The Most Common Problems with Live Videos (for Booking House Concerts)

ConcertsInYourHome has a robust audition system that requires two live videos from artist applicants. Judges include industry professionals, but the majority are active house concert presenters. These hosts offer specific feedback to the artists regarding the materials presented.

We’ve seen thousands of video evaluations. Here are the most common problems they report to the artists about the videos. Here are the big three that have nothing to do with the songs selected.

  1. Not a listening audience. If you can’t command the respect of the audience in the video, why would we expect anything different when we see you?
  2. Different lineup than advertised. If you are booking yourself for house concerts as a solo act, we might enjoy seeing you with a violin player if we’re digging 5 and 6 videos deep into what you do. But the first two videos MUST be a good representation of what you are bringing to our house. Don’t make people imagine what you’d be like without the full drum kit and backline.
  3. Lip-sync, strum sync – keep it real, even if that means the audio won’t be pristine.

In addition, here are the most common problems with regarding the songs or performances.

  1. Long intro. Usually, the priority is the voice, and artists who strum their 4 chord intro* several times before getting to the vocal will lose the booker’s interest. Remember that people are busy, and your video could be in a long line of potential acts for that concert series. If you tell a story, tell it really well, make a point and be expressive.
  2. Not feeling any emotion – eye contact is often a factor here. You might be staring at lyrics/computer or just trying too hard and getting in your own way.
  3. Pitchy vocals or instruments. We don’t seek perfection in live video, but there are a lot of performances where pitch problems are relentless.
  4. Cover songs – the existing communities of house concert hosts tend to prefer original music, unless they book traditional, celtic, classical, and blues genres. Even though a couple of covers in a show is a welcome treat, it’s usually a mistake to introduce yourself with a video cover tune. Even if you love to play Cohen/Buckley’s “Hallelujah,” it doesn’t mean you play it in a remarkable way.

* Songwriting Tip: The intro to your song shouldn’t be a twenty second warm-up. It should get the same songwriting attention and care as the rest of the song. If the chords are no different than the verse, there better be something magical going on over it. If the intro is there simply out of songwriting habit, if it serves no purpose, get rid of it.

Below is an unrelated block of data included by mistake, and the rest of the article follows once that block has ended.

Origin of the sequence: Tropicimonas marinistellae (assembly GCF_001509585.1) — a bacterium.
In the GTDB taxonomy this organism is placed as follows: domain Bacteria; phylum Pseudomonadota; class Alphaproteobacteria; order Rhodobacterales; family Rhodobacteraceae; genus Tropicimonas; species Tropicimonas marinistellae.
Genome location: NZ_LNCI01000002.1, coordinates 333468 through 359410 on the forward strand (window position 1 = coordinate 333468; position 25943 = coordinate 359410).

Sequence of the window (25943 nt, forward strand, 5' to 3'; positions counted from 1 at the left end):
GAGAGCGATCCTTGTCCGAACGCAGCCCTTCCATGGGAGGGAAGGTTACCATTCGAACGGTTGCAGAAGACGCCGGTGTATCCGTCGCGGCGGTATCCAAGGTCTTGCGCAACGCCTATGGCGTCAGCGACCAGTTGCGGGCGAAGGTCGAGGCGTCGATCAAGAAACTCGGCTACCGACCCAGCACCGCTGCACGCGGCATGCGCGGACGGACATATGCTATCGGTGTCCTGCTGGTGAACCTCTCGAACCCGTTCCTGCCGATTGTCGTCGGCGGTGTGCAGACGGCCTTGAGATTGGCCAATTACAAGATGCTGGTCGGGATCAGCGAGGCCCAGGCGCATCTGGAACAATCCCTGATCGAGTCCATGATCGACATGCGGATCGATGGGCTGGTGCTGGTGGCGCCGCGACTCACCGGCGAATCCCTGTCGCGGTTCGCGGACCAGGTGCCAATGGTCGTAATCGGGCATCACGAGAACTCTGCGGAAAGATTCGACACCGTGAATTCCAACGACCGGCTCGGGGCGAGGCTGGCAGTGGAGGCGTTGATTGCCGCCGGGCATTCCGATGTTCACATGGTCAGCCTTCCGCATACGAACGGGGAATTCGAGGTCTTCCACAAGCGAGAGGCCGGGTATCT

When you submit songs or videos to a judging process, keep in mind that the judges will be listening to many artists in a row. Find a way to get to the essence of your content and sound quickly.

LRN Gigboard

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We are proud to announce the new LRN Gigboard, to better allow artists, venues, and hosts to find opportunities.

Venues (Listening Rooms and House Concerts) have a spot in their profile where they can designate a target month that they would like to book. Until now, these target dates/places could only be found by looking through individual venue profiles on the site. Now, all these opportunities appear on one page – the Gigboard!

Also, artists have a number of avails they can promote in their profiles, listing a region and month along with additional details. These are listed on the avails pages of both sites for venues to find.

Bonus!

The Gigboard now cross-references this data for artists, which makes avails even more powerful than before. While looking through the Gigboard, artists will now see venue entries highlighted if they match an avail. For artists without a lot of time to explore profiles, this is a great way to quickly find opportunities. (List your avails, then visit the gigboard.)

TO DO!

  • Hosts/Venues: Venues can benefit by receiving better-targeted inquiries… no fussing about available dates… if the music is great, you can move forward quickly. For out-of-the way venues who don’t see many prospects, this is a great way to get more artists to reach out to you.
  • Artists/Agents: List your most important avails in your profile, then visit the Gigboard and see if any highlighted entries jump out at you!

A long overdue and heartfelt hat tip to Jeff Robertson, who wanted to see this Gigboard years ago!

$100 Discount for International Artists

We have wonderful house concerts in Canada, Europe, Australia/NZ, but 80% of the activity at ConcertsInYourHome is in the United States. To encourage more activity around the world, we’re offering an artist discount for new members who are based primarily outside the U.S.  Let’s offset those crazy U.S. visa fees, and create more cultural diversity in our global network!
There’s still an evaluation process, but international artists who are invited to join will receive $100 off a full year membership.
Tell someone you love. Coming to America just got a little easier.

Flying with Instruments – U.S. Law is now on your side.

Airlines have a long history of mistreating luggage, and our cherished, vital musical instruments are no exception to the rule. Even after pressure from musician’s unions, youtube videos, and written complaints, things have been slow to improve. Today airlines are at best inconsistent, often negligent, and sometimes downright malicious. (Look out the window as they load luggage when you can.)

The law is now on our side if we want to carry on our instruments, as long as we do the diligence of trying to board early. It’s not full-proof, but we encourage musicians to print this out and keep the law in their instrument case.

Please share this with musicians you love, and board early!

https://www.transportation.gov/briefing-room/us-department-transportation-issues-final-rule-regarding-air-travel-musical